The Future of Flight center at Paine Field in Everett, the starting point for the Boeing jet assembly plant tour and the county’s largest tourist attraction, faces uncertainty as Boeing and the county seek to revamp the visitor experience.
Entering the main gallery at the Future of Flight aviation center at Snohomish County’s Paine Field, visitors invariably stop to marvel at and touch the imposing 33-foot-high tail of a Boeing 747 jumbo jet. In the coming months, that exhibit is likely to be removed — and perhaps cut into tiny pieces.
Dramatic changes at this public facility, the starting point for Boeing’s jet-assembly-plant tour, are being hammered out behind closed doors by Boeing and Snohomish County officials.
The contract for the nonprofit currently running the Everett facility, the Institute of Flight, ends June 13, and so will the jobs of its 30-plus employees.
As that deadline looms, the only certainty is that the Boeing tour will continue. With more than 320,000 visitors last year, that’s the county’s largest tourist attraction.
The rest of the operation at the $24 million, publicly funded facility is up for grabs.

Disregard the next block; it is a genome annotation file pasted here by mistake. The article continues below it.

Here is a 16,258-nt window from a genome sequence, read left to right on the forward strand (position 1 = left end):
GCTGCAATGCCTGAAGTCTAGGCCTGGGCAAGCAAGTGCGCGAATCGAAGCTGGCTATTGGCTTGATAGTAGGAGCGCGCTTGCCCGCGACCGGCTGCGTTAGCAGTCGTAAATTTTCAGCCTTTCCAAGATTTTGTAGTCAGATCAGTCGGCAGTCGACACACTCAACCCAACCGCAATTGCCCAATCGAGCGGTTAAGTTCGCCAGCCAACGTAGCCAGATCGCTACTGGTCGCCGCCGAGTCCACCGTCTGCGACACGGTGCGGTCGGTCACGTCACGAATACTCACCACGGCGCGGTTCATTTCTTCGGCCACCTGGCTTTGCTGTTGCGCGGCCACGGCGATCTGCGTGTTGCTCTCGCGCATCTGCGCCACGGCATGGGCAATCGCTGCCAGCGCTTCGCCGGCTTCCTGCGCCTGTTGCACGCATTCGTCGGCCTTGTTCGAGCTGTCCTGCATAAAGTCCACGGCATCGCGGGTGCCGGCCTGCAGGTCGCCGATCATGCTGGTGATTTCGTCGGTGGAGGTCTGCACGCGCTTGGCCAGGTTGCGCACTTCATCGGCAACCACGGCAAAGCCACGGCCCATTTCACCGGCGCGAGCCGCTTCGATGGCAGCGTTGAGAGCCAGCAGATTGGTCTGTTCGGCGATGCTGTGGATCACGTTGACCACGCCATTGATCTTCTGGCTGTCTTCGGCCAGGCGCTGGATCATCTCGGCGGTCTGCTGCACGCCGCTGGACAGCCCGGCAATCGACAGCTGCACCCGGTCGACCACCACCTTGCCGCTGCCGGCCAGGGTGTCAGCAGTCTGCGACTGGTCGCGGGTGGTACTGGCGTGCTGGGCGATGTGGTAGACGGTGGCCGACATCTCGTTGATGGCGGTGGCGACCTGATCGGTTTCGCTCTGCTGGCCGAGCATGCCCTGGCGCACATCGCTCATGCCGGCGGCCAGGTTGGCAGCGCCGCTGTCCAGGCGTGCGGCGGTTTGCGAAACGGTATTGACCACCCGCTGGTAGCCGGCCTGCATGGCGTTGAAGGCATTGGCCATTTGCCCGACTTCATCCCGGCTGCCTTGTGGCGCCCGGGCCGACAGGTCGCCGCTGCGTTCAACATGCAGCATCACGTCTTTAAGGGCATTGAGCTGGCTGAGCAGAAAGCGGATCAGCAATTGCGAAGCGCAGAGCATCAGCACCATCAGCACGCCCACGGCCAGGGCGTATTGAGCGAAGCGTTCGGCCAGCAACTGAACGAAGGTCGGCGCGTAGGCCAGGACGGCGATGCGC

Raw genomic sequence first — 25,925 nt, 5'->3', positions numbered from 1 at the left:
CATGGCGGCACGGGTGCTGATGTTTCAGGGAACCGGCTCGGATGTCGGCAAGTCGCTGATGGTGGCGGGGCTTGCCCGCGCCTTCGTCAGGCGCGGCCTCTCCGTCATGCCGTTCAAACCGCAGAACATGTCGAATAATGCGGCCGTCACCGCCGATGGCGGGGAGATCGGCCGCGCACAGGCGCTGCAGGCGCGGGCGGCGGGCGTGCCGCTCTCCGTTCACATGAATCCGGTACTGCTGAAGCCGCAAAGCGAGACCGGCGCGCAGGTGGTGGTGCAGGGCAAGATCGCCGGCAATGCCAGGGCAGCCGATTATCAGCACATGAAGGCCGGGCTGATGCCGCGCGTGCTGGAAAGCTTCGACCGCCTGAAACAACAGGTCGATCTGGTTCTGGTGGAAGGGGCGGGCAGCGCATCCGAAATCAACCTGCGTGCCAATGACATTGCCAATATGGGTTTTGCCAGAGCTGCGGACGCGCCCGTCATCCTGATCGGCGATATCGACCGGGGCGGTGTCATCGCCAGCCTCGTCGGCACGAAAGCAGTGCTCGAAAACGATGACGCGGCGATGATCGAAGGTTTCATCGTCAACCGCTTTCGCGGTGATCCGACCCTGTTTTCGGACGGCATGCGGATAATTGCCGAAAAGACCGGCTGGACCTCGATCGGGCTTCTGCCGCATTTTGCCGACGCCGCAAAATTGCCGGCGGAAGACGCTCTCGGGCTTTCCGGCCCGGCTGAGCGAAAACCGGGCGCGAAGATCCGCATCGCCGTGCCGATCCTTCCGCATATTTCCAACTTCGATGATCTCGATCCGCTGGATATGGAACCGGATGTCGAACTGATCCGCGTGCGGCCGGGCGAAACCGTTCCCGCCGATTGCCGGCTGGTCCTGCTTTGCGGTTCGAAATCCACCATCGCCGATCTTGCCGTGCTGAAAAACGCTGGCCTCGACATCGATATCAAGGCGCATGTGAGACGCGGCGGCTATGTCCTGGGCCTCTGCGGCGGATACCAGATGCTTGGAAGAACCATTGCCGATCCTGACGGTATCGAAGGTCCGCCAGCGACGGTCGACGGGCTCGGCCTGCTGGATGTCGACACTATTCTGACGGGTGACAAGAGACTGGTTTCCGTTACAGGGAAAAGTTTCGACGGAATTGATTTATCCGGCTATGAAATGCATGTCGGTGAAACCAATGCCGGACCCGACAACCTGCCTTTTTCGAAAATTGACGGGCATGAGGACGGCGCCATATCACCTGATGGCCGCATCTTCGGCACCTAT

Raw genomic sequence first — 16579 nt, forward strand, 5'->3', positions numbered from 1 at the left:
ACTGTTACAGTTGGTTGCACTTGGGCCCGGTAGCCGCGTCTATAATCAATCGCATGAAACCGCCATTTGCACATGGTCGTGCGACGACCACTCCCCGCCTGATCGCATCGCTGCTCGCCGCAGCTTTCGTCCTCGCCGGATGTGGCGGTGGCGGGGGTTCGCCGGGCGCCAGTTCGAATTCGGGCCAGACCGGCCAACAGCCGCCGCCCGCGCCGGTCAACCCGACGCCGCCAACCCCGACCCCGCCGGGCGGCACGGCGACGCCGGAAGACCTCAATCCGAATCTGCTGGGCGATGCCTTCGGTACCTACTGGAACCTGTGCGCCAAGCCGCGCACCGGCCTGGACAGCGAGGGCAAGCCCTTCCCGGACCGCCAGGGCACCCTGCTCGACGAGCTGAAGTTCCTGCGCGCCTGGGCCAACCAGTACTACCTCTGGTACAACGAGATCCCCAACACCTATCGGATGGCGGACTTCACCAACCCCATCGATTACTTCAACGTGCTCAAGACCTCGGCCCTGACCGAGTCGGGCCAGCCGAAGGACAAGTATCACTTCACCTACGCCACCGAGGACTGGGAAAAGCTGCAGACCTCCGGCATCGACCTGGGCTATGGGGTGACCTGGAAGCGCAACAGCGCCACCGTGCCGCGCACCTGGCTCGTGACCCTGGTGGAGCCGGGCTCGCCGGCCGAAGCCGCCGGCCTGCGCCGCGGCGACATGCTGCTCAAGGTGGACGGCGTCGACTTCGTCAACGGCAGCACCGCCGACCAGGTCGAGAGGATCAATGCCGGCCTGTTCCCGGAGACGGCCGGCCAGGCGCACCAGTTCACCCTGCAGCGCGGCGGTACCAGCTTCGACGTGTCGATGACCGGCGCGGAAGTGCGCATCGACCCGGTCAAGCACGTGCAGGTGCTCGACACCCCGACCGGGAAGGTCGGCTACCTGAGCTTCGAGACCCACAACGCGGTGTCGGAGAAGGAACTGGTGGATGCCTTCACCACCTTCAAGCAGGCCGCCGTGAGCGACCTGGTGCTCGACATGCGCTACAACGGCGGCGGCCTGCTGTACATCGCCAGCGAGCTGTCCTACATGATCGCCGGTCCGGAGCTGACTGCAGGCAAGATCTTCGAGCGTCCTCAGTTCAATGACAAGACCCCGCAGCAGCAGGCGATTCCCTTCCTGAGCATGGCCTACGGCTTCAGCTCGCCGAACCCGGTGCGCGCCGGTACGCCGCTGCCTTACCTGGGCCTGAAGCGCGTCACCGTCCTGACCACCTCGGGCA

It’s still unclear who will take over the Future of Flight center, what will happen to the jobs and what new direction for the facility is envisaged by Boeing and the county.
The venue includes a large exhibition gallery, a theater for video presentations, a rooftop deck with sweeping views of all the airplane action on the Paine Field runways, a Boeing merchandise store, a gift shop and a cafe.
Arif Ghouse, director of Snohomish County Airport at Paine Field, which owns the facility, said the peripheral activities around the Boeing tour are underwhelming.
“People who come here are absolutely blown away by the Boeing tour,” he said. The rest of the building, not so much. We want to give visitors an experience that can be a lot better.”
Boeing, which leases 20 percent of the building for its assembly-plant tour, is also eager to upgrade the facility and is discussing taking a larger role.
“We are open to any ideas that will make the visitor experience bigger and better,” said company spokesman Paul Bergman. “We’re open to increasing our presence there.”
The Future of Flight facility was completed in 2005, funded through a public facilities district (PFD) by a county sales and use tax. The PFD also allocated $7 million to run the facility over a 25-year period.
The county specified that the venue would “provide cultural exhibits and space for conferences, meetings, special events to the county as well as to the wider regional community.”
In addition to using the building as the entry for its factory tour, Boeing often rents the expansive gallery or the rooftop “Strato Deck” for private VIP celebrations of airplane deliveries to important airline customers.
But those spaces are also available for the public to rent.
“We do educational events, weddings, high-school graduations,” said Jeff Van Dyck, interim executive director of the Institute of Flight. “Microsoft had 2,000 people here for an event.”
The institute, with an annual budget of about $3.8 million, runs summer camps and educational evenings for kids. It also markets and sells tickets for the Boeing tour.